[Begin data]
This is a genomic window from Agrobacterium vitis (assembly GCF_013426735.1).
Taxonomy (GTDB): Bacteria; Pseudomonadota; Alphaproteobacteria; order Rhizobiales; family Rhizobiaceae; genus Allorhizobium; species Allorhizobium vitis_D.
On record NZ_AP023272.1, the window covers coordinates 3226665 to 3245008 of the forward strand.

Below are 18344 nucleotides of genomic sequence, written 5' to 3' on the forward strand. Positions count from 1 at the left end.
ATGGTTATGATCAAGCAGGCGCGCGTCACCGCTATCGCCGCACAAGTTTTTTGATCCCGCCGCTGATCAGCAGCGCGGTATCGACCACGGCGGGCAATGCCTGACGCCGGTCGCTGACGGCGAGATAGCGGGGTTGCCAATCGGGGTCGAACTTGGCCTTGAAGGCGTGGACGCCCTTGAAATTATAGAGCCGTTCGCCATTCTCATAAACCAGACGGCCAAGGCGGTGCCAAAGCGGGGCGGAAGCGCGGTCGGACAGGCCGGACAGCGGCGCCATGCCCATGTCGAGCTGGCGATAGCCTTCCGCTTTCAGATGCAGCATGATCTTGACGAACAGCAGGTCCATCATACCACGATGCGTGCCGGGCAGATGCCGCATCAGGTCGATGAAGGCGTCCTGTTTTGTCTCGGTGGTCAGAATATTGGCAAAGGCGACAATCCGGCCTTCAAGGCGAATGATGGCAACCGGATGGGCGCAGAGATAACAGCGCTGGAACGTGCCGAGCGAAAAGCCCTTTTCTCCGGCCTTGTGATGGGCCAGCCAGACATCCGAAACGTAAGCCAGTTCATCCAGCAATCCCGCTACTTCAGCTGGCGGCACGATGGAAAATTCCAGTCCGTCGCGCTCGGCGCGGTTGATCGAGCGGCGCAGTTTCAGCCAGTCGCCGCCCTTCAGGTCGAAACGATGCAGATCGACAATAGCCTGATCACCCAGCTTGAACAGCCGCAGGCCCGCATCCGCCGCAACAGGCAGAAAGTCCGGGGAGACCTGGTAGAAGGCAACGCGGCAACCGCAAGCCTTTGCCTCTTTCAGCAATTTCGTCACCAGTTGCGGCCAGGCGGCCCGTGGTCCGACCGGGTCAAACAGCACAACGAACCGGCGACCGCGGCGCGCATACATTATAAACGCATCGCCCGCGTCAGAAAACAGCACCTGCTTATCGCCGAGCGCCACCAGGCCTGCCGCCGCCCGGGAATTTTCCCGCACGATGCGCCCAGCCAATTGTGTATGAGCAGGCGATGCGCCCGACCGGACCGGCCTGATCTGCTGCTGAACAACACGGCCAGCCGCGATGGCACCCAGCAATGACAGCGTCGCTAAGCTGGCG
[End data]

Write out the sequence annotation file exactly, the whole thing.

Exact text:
This is a genomic window from Agrobacterium vitis (assembly GCF_013426735.1).
Taxonomy (GTDB): Bacteria; Pseudomonadota; Alphaproteobacteria; order Rhizobiales; family Rhizobiaceae; genus Allorhizobium; species Allorhizobium vitis_D.
On record NZ_AP023272.1, the window covers coordinates 3226665 to 3245008 of the forward strand.

Below are 18344 nucleotides of genomic sequence, written 5' to 3' on the forward strand. Positions count from 1 at the left end.
ATGGTTATGATCAAGCAGGCGCGCGTCACCGCTATCGCCGCACAAGTTTTTTGATCCCGCCGCTGATCAGCAGCGCGGTATCGACCACGGCGGGCAATGCCTGACGCCGGTCGCTGACGGCGAGATAGCGGGGTTGCCAATCGGGGTCGAACTTGGCCTTGAAGGCGTGGACGCCCTTGAAATTATAGAGCCGTTCGCCATTCTCATAAACCAGACGGCCAAGGCGGTGCCAAAGCGGGGCGGAAGCGCGGTCGGACAGGCCGGACAGCGGCGCCATGCCCATGTCGAGCTGGCGATAGCCTTCCGCTTTCAGATGCAGCATGATCTTGACGAACAGCAGGTCCATCATACCACGATGCGTGCCGGGCAGATGCCGCATCAGGTCGATGAAGGCGTCCTGTTTTGTCTCGGTGGTCAGAATATTGGCAAAGGCGACAATCCGGCCTTCAAGGCGAATGATGGCAACCGGATGGGCGCAGAGATAACAGCGCTGGAACGTGCCGAGCGAAAAGCCCTTTTCTCCGGCCTTGTGATGGGCCAGCCAGACATCCGAAACGTAAGCCAGTTCATCCAGCAATCCCGCTACTTCAGCTGGCGGCACGATGGAAAATTCCAGTCCGTCGCGCTCGGCGCGGTTGATCGAGCGGCGCAGTTTCAGCCAGTCGCCGCCCTTCAGGTCGAAACGATGCAGATCGACAATAGCCTGATCACCCAGCTTGAACAGCCGCAGGCCCGCATCCGCCGCAACAGGCAGAAAGTCCGGGGAGACCTGGTAGAAGGCAACGCGGCAACCGCAAGCCTTTGCCTCTTTCAGCAATTTCGTCACCAGTTGCGGCCAGGCGGCCCGTGGTCCGACCGGGTCAAACAGCACAACGAACCGGCGACCGCGGCGCGCATACATTATAAACGCATCGCCCGCGTCAGAAAACAGCACCTGCTTATCGCCGAGCGCCACCAGGCCTGCCGCCGCCCGGGAATTTTCCCGCACGATGCGCCCAGCCAATTGTGTATGAGCAGGCGATGCGCCCGACCGGACCGGCCTGATCTGCTGCTGAACAACACGGCCAGCCGCGATGGCACCCAGCAATGACAGCGTCGCTAAGCTGGCG